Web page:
Traditional approaches to anti-social behaviour focus on suspension and expulsion.

“However, US research evidences that young people who are forced out of school even short term fall behind in their studies, may often drop out of school altogether, and fall into the criminal justice system” Varnham said.

“Although there is no research documenting this path in Australia, it would be unrealistic to imagine that it is immune.”

As such, Australian educators are starting to look at restorative measures designed to change school cultures

“Restorative practice is based on the need to build positive learning environments reinforced by constructive relationships, trust, self-discipline and accountability.”

“It shifts the focus from punishment and retribution to offending students taking responsibility for their actions to rebuild impacted relationships.”

Aspects of restorative practice gaining traction in Australian schools include “circles”, peer mediation and conferences.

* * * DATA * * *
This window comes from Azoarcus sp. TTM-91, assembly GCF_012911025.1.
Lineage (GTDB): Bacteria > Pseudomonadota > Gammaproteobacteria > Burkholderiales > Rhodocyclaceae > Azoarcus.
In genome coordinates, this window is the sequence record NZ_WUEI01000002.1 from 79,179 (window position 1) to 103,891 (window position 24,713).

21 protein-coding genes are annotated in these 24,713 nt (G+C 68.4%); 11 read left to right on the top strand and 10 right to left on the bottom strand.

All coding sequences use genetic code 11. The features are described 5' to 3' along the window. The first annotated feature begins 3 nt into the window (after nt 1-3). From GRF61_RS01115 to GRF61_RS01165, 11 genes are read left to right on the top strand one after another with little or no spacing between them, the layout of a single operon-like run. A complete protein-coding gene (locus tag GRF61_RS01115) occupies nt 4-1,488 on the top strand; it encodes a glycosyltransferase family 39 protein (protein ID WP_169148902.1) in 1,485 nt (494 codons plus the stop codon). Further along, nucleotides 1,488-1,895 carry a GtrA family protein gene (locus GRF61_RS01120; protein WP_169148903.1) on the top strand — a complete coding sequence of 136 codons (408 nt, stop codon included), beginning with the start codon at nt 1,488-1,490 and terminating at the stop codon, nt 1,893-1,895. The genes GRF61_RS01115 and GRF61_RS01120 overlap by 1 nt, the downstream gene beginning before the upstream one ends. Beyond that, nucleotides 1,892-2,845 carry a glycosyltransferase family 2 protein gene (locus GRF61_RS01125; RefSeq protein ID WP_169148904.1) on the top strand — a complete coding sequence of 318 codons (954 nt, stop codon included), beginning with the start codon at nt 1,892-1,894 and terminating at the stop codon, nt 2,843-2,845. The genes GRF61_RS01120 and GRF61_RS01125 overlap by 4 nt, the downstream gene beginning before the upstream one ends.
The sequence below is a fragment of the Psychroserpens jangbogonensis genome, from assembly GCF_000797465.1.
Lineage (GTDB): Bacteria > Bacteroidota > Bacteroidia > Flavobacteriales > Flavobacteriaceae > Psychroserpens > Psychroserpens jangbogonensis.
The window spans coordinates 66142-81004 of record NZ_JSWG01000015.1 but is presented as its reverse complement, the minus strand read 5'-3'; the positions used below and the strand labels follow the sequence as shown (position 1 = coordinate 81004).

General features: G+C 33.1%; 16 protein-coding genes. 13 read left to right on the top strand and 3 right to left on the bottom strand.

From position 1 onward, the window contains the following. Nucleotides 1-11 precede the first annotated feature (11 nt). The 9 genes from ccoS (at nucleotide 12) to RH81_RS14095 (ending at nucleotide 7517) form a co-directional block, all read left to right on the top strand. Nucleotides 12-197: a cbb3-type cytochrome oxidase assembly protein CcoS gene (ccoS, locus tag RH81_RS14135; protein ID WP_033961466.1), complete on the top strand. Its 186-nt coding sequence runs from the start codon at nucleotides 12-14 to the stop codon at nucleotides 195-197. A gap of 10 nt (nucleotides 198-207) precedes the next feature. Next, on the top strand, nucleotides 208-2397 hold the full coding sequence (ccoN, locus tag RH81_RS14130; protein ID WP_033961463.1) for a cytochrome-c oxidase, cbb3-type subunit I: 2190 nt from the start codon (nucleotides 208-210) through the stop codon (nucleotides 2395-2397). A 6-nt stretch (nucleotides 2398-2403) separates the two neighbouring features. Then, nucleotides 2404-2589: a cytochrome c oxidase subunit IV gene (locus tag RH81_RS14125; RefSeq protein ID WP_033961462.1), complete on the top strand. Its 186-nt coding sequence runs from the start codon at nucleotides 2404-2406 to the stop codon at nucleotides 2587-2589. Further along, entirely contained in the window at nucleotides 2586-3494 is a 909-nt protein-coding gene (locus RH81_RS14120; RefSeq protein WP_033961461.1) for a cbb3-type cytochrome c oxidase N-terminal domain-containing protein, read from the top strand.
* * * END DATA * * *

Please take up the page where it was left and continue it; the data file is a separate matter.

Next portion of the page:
“Circles” usually occur in small groups or classes to have open discussion of behavioural issues which are affecting them all. 

Peer mediation involves students sitting with a neutral mediator to identify issues and agree to a resolution.

“The rationale behind peer mediation in schools is that it is a more constructive problem-solving approach, empowering students to work out differences and to work towards solutions on their own.”

Conferences bring together all involved with the aim of clarifying what occurred and collectively provide a solution.

“These can range from a small meeting to address student wrongdoing to the whole-school community if a serious wrongdoing or an epidemic of the problem has occurred.

“Ultimately restorative practices are about conflict resolution and relationship-building in the school community generally. They aim to reduce anti-social behaviour, conflict, and disciplinary issues by changing school cultures.”